Looking for rays of sunshine amidst an educational landscape that has taken a particularly horrific beating in the last decade or two is a difficult – maybe quixotic – undertaking.
It may have taken the political success of the most pernicious forces for over-simplification, quantification, privatization, and self-interest to get many of us thinking and communicating more clearly about the substance and structure of an education we hold to be meaningful. The most promising recent developments remain locked in a death struggle with the narrowest of “accountability” reforms and will emerge as common practice only if the will to resist or persevere is strong enough. Most of all, we need faith that the total dominance of testing in these years will – not quite yet, but soon! – begin to die under the weight of its own increasingly obvious inadequacies.
In fact, there are some transformative things happening that can lead to positive changes in the way daily business is conducted in schools. Some of these are practices many of us have promoted for years: peer collaboration, small schools, shared leadership, differentiation, and constructivist professional development. Others come with language of which we are instinctively wary: common core curriculum, learning outcomes, rubrics, and teacher evaluation.
These transformations appear in the midst of an unprecedented assault on the teaching profession, which has threatened job security, tenure, academic freedom, and effective working conditions. States and municipalities, with heavy-handed federal encouragement, have in many ways narrowed the scope and agency of teachers’ practice and made them more vulnerable to economic, political, and ideological currents.
Nevertheless, we are seeing small signs of change, including:
- teachers making their practice more public
- collaboration becoming the expectation for faculties
- schools understanding they must serve neglected sub-groups more vigorously
- principals’ involvement in instructional supervision increasing
- expectations for teacher practice, including differentiation and inquiry, heightening significantly.
Many of these approaches are being written directly into professional development and assessment frameworks. Moreover, major efforts are in motion to find ways to gauge student achievement and effectiveness of teachers that don’t rely on standardized tests.
Take, for example, the recent preoccupation with “frameworks” created by Charlotte Danielson and others to examine teaching. Many of us begin with grave concerns about checklists and rubrics - they lead to quantification and narrow the possibilities of constructive analysis. Danielson herself has repeatedly warned that her approach is designed for professional development and not evaluation. The danger of these frameworks becoming one more tool in a punitive evaluation process is ever-present. Nevertheless, there is significant value in corresponding efforts – joined by unions and many progressive scholars - to identify the most enlightened components of teaching. These emphasize learner engagement, inquiry, and independent thought, broaden the categories of analysis to reduce the possibilities of facile quantification, and place the primary focus on self-assessment.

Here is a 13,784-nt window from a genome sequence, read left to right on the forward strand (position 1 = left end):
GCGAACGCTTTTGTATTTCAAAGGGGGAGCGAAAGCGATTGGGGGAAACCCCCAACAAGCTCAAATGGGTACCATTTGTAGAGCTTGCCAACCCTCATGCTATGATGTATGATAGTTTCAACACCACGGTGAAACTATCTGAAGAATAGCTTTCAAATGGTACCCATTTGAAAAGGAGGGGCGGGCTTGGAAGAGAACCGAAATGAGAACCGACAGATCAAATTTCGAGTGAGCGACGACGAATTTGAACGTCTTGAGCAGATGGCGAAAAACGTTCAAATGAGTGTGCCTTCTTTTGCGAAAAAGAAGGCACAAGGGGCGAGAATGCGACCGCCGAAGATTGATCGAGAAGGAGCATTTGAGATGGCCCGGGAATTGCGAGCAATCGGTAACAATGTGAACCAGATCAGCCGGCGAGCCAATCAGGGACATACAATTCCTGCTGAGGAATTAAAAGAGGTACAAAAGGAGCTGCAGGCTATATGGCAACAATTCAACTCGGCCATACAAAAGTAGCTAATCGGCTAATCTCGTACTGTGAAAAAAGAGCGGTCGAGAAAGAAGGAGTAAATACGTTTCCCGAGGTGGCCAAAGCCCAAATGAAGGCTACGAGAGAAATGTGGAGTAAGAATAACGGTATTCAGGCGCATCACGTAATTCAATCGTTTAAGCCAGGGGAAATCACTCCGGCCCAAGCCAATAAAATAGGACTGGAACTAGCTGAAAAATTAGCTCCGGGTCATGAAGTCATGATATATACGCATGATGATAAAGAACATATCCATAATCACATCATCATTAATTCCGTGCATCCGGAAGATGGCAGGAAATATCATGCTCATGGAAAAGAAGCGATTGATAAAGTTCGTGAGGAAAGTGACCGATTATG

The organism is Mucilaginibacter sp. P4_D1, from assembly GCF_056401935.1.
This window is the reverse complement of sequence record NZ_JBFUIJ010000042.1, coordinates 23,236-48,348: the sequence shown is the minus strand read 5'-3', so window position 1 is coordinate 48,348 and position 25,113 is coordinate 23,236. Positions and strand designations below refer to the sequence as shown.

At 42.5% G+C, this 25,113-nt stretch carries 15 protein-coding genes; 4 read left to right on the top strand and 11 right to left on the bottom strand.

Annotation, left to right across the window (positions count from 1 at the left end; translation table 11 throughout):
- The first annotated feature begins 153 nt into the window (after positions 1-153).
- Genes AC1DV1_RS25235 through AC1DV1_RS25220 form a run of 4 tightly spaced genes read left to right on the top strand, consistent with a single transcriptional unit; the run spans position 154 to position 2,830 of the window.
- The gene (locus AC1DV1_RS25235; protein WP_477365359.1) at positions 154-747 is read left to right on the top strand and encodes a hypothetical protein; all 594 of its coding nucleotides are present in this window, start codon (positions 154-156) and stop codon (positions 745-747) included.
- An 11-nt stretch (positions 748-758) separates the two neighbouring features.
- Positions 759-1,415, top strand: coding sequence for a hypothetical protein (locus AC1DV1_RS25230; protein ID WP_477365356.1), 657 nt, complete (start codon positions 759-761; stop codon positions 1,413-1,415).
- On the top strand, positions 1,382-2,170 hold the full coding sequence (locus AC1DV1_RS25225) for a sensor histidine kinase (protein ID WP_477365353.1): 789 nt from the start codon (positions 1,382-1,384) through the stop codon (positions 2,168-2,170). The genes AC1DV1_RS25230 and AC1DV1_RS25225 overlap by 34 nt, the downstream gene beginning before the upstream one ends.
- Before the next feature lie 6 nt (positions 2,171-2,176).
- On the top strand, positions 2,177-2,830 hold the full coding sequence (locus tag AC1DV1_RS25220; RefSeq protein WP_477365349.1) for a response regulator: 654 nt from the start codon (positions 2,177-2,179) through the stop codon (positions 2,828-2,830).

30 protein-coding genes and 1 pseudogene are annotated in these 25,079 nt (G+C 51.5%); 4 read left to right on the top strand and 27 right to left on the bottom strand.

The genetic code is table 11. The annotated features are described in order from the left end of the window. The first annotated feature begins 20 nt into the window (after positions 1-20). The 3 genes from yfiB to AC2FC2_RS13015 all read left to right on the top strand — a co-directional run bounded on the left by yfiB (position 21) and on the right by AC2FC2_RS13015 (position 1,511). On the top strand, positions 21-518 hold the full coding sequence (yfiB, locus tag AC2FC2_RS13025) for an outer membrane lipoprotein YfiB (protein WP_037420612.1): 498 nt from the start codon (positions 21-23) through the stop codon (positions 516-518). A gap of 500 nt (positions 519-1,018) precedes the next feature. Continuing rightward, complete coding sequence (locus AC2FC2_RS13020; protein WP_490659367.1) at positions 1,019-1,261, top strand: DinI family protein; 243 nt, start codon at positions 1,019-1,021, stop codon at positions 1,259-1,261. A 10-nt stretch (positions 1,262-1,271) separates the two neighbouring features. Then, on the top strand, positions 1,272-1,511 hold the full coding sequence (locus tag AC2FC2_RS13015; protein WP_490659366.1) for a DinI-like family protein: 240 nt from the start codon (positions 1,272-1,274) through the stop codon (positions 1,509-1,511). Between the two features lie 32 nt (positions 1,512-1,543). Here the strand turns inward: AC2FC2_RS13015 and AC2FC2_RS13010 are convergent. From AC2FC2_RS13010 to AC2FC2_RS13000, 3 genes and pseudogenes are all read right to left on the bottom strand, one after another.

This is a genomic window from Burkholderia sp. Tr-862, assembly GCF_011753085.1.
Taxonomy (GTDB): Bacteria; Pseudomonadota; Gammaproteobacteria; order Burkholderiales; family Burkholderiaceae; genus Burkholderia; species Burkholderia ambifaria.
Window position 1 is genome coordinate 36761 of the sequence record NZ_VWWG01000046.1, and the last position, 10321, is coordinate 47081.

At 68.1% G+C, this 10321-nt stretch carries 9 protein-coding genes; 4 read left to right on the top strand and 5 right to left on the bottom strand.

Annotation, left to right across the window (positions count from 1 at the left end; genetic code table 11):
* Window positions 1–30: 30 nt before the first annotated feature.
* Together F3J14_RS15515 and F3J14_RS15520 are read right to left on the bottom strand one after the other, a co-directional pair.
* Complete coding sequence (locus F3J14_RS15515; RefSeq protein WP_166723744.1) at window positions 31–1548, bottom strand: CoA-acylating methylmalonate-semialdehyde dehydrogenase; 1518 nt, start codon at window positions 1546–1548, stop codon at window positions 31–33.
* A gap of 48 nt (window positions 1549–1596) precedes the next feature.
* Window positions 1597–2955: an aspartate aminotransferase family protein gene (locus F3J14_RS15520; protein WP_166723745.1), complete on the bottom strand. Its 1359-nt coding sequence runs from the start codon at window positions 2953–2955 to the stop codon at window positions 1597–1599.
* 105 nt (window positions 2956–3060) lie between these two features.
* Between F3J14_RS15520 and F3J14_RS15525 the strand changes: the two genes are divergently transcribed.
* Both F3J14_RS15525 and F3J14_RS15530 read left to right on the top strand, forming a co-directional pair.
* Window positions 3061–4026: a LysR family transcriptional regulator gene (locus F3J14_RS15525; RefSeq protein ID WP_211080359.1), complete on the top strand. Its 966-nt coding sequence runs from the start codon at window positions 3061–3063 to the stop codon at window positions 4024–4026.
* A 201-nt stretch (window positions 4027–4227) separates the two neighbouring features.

The boom in Common Core Standards might yield some virtue, as well. Progressives have historically been suspicious of anything that might lead to greater standardization of curriculum or teaching methods and deny the differentiation and individualization so critical for student learning. The Common Core needs to be carefully watched for just these tendencies. But it appears that many of the elements that seem to be surviving the political vetting process for the Common Core include the principles of active learning, experimentation, and inquiry central to progressive philosophy. In a country where much of education will undoubtedly remain in the hands of generally centralized systems, this focus on student-centered pedagogy might well be viewed as a step forward.
We worry a lot about the role of charter schools in a privatizing, anti-union, anti-public school agenda. We note with great caution that charters have been, in the eyes of many in the educational establishment, a singular hope for school “reform.” We worry about the proliferation of for-profit networks, and the privileged status charters so often are awarded by educational authorities at the expense of neighborhood schools. Less noticed in the clamor, however, but highly meaningful, is the significant shift in public acceptance of small schools as a prominent way to bring about real change in education.
Those of us associated with the alternative and small schools movement over the past four decades have never seen such a strong consensus that small is more effective, and that greater school-level autonomy is critical. Most charters do not have the dedication to student voice and independent thinking that characterized many alternative schools, but some do, and most charters accept it as critical that individual students get the attention they need from teachers who know them well. It is unlikely, as we emerge from this wave of “reform,” that there will be much stomach for a return to the large, impersonal, bureaucratized institutions of the past century.